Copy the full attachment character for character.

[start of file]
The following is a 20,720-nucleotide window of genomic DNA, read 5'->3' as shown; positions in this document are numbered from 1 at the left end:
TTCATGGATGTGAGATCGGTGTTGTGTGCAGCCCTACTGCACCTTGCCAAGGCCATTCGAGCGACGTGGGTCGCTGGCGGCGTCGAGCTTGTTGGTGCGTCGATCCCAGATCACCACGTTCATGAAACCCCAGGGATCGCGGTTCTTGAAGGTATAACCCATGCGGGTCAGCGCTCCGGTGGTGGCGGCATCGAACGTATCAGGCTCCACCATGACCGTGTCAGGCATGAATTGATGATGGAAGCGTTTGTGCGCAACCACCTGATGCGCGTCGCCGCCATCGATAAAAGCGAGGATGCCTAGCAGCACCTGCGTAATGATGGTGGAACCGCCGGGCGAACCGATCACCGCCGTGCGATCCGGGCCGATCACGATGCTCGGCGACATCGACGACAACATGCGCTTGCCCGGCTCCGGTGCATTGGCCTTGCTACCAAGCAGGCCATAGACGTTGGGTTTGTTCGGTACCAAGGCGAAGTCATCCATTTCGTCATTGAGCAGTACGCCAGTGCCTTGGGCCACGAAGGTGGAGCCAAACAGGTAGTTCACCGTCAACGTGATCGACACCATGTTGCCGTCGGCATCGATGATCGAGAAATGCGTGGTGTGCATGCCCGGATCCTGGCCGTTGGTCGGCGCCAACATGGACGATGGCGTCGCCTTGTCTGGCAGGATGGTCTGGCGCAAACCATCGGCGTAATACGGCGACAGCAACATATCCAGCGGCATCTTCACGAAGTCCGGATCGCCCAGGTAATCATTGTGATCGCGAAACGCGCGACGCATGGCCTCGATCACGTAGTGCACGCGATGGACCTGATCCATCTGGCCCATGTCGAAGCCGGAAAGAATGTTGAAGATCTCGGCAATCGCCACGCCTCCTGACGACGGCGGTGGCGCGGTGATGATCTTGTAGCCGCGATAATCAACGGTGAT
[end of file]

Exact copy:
The following is a 20,720-nucleotide window of genomic DNA, read 5'->3' as shown; positions in this document are numbered from 1 at the left end:
TTCATGGATGTGAGATCGGTGTTGTGTGCAGCCCTACTGCACCTTGCCAAGGCCATTCGAGCGACGTGGGTCGCTGGCGGCGTCGAGCTTGTTGGTGCGTCGATCCCAGATCACCACGTTCATGAAACCCCAGGGATCGCGGTTCTTGAAGGTATAACCCATGCGGGTCAGCGCTCCGGTGGTGGCGGCATCGAACGTATCAGGCTCCACCATGACCGTGTCAGGCATGAATTGATGATGGAAGCGTTTGTGCGCAACCACCTGATGCGCGTCGCCGCCATCGATAAAAGCGAGGATGCCTAGCAGCACCTGCGTAATGATGGTGGAACCGCCGGGCGAACCGATCACCGCCGTGCGATCCGGGCCGATCACGATGCTCGGCGACATCGACGACAACATGCGCTTGCCCGGCTCCGGTGCATTGGCCTTGCTACCAAGCAGGCCATAGACGTTGGGTTTGTTCGGTACCAAGGCGAAGTCATCCATTTCGTCATTGAGCAGTACGCCAGTGCCTTGGGCCACGAAGGTGGAGCCAAACAGGTAGTTCACCGTCAACGTGATCGACACCATGTTGCCGTCGGCATCGATGATCGAGAAATGCGTGGTGTGCATGCCCGGATCCTGGCCGTTGGTCGGCGCCAACATGGACGATGGCGTCGCCTTGTCTGGCAGGATGGTCTGGCGCAAACCATCGGCGTAATACGGCGACAGCAACATATCCAGCGGCATCTTCACGAAGTCCGGATCGCCCAGGTAATCATTGTGATCGCGAAACGCGCGACGCATGGCCTCGATCACGTAGTGCACGCGATGGACCTGATCCATCTGGCCCATGTCGAAGCCGGAAAGAATGTTGAAGATCTCGGCAATCGCCACGCCTCCTGACGACGGCGGTGGCGCGGTGATGATCTTGTAGCCGCGATAATCAACGGTGAT